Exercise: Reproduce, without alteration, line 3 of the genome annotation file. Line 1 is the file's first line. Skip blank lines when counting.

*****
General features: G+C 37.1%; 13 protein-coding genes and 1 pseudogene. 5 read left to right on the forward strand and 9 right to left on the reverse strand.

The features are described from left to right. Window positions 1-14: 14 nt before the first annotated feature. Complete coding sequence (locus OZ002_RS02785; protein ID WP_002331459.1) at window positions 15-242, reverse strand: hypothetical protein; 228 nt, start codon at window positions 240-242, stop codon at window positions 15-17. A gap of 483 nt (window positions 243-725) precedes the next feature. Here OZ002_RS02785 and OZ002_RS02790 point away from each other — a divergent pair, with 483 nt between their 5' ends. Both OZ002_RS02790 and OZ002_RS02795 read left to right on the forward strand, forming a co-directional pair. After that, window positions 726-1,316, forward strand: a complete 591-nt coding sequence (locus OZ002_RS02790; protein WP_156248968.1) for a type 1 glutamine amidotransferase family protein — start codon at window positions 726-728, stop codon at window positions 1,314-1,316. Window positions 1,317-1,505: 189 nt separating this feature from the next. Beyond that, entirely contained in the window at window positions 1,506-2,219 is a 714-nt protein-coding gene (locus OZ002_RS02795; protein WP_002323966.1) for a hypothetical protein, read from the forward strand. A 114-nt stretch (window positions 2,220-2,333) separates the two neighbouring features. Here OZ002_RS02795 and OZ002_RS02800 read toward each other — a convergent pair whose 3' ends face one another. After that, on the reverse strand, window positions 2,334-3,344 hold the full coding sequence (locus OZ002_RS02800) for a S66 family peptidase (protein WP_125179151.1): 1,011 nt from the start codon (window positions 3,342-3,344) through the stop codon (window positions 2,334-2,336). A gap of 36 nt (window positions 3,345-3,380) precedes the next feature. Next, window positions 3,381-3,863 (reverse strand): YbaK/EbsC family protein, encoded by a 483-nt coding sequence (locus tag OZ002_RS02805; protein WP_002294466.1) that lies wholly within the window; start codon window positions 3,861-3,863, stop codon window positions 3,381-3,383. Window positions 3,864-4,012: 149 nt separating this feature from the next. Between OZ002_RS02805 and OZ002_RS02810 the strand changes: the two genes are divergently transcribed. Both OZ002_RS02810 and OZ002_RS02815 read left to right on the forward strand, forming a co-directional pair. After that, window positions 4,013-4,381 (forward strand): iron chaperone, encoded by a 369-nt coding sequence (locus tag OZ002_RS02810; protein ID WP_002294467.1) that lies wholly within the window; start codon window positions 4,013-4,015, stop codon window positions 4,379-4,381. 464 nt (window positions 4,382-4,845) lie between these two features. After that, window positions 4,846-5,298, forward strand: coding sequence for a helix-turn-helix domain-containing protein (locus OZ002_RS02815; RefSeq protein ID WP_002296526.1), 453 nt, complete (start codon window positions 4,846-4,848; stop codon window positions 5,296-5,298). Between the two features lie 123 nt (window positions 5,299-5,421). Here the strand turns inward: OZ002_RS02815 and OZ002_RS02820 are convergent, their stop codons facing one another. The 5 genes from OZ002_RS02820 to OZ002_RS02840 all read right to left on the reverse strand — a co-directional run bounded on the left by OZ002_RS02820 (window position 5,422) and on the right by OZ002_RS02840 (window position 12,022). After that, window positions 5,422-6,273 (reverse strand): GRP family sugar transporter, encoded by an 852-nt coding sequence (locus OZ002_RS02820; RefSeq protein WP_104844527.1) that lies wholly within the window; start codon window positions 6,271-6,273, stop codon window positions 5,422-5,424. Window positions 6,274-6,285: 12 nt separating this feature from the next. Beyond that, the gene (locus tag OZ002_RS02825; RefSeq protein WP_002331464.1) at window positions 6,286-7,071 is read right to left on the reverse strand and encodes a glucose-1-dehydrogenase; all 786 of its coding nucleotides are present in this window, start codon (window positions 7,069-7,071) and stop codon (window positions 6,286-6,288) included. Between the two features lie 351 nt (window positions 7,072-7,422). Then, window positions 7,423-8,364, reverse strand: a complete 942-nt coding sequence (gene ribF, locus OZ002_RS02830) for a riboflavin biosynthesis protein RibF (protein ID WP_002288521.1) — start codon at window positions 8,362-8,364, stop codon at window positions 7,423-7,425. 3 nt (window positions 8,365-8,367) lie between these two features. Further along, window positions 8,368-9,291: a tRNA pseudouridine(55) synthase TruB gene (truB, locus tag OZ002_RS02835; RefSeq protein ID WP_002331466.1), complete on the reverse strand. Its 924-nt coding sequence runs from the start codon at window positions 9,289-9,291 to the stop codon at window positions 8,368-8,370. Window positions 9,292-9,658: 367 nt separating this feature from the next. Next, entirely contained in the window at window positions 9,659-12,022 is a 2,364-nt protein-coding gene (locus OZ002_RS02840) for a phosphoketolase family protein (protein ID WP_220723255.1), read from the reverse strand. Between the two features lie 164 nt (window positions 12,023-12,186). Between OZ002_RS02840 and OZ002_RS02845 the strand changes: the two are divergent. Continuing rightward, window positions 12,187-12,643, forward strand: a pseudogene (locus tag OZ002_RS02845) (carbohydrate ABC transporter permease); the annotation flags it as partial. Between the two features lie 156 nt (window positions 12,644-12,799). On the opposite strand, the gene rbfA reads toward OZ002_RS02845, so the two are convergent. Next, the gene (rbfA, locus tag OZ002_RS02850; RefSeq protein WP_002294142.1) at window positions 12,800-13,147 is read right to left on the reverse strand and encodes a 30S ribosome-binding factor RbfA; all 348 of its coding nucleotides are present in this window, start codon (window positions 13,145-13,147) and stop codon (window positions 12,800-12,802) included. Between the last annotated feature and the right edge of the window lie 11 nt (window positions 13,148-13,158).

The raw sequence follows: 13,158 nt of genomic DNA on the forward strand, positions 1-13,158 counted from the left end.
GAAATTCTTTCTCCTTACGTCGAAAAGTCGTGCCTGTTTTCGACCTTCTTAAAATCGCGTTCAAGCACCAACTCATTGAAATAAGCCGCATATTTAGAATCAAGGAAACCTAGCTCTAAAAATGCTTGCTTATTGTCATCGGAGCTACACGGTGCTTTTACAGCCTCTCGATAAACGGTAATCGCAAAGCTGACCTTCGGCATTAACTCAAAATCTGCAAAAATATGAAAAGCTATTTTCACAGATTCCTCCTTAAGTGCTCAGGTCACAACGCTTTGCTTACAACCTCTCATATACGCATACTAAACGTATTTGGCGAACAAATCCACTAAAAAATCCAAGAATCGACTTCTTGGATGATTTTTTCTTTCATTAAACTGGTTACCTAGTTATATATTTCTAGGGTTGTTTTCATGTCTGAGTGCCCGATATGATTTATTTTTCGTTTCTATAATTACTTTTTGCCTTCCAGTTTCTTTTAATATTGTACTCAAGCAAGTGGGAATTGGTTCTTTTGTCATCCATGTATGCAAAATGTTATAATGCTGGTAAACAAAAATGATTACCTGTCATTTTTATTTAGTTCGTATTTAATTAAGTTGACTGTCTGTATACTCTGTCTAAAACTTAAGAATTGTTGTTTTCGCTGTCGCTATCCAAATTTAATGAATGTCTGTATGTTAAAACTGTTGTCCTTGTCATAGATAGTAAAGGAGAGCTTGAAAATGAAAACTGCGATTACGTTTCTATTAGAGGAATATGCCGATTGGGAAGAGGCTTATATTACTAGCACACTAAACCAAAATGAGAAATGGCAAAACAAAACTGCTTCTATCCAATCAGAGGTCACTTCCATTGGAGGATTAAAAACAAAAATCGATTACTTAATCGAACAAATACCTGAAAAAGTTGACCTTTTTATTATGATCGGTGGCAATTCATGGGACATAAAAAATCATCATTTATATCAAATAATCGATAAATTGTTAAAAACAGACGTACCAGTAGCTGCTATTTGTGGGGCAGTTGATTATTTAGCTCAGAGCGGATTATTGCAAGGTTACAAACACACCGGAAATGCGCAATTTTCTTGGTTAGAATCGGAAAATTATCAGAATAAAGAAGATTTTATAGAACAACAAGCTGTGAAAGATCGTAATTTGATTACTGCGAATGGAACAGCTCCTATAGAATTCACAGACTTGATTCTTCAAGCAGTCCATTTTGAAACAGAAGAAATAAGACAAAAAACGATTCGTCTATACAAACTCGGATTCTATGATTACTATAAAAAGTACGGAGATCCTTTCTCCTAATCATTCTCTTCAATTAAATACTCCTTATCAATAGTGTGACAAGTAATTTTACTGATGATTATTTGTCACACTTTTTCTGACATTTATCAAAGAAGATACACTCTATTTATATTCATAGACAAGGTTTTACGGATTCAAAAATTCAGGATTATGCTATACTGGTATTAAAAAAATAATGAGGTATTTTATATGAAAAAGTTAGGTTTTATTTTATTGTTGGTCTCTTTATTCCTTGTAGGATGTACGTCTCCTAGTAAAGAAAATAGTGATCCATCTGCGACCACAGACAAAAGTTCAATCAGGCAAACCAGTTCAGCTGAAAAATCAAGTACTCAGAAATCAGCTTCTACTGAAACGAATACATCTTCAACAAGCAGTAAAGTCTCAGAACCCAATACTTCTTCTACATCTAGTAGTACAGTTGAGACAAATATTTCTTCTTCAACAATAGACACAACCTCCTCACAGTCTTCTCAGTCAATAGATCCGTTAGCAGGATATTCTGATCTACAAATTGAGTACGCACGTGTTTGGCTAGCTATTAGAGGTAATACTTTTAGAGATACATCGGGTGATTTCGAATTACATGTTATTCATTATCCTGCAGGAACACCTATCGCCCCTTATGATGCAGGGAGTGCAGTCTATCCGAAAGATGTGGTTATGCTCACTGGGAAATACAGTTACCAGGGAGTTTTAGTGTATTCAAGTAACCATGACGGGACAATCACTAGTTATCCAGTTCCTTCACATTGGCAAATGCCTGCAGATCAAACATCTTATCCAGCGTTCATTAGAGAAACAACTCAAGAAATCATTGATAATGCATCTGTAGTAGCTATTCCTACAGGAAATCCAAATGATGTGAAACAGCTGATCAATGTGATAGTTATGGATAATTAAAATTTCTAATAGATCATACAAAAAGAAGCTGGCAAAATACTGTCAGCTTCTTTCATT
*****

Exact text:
The raw sequence follows: 13,158 nt of genomic DNA on the forward strand, positions 1-13,158 counted from the left end.